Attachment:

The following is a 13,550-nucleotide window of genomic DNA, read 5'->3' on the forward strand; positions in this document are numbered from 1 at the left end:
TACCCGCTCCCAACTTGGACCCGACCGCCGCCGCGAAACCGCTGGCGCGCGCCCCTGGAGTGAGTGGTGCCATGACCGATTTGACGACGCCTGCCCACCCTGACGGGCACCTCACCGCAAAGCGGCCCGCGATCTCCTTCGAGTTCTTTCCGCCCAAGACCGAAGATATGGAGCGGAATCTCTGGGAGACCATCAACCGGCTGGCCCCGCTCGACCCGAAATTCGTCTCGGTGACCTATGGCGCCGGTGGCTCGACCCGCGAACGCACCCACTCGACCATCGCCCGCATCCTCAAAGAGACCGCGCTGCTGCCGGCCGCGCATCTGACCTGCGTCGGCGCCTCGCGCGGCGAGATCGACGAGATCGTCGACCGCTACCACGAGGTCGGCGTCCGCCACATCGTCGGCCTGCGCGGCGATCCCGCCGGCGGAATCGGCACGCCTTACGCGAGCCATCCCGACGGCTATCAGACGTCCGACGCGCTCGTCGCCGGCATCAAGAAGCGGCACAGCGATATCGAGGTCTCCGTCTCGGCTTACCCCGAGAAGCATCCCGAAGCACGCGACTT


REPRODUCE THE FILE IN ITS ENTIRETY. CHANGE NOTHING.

The following is a 13,550-nucleotide window of genomic DNA, read 5'->3' on the forward strand; positions in this document are numbered from 1 at the left end:
TACCCGCTCCCAACTTGGACCCGACCGCCGCCGCGAAACCGCTGGCGCGCGCCCCTGGAGTGAGTGGTGCCATGACCGATTTGACGACGCCTGCCCACCCTGACGGGCACCTCACCGCAAAGCGGCCCGCGATCTCCTTCGAGTTCTTTCCGCCCAAGACCGAAGATATGGAGCGGAATCTCTGGGAGACCATCAACCGGCTGGCCCCGCTCGACCCGAAATTCGTCTCGGTGACCTATGGCGCCGGTGGCTCGACCCGCGAACGCACCCACTCGACCATCGCCCGCATCCTCAAAGAGACCGCGCTGCTGCCGGCCGCGCATCTGACCTGCGTCGGCGCCTCGCGCGGCGAGATCGACGAGATCGTCGACCGCTACCACGAGGTCGGCGTCCGCCACATCGTCGGCCTGCGCGGCGATCCCGCCGGCGGAATCGGCACGCCTTACGCGAGCCATCCCGACGGCTATCAGACGTCCGACGCGCTCGTCGCCGGCATCAAGAAGCGGCACAGCGATATCGAGGTCTCCGTCTCGGCTTACCCCGAGAAGCATCCCGAAGCACGCGACTT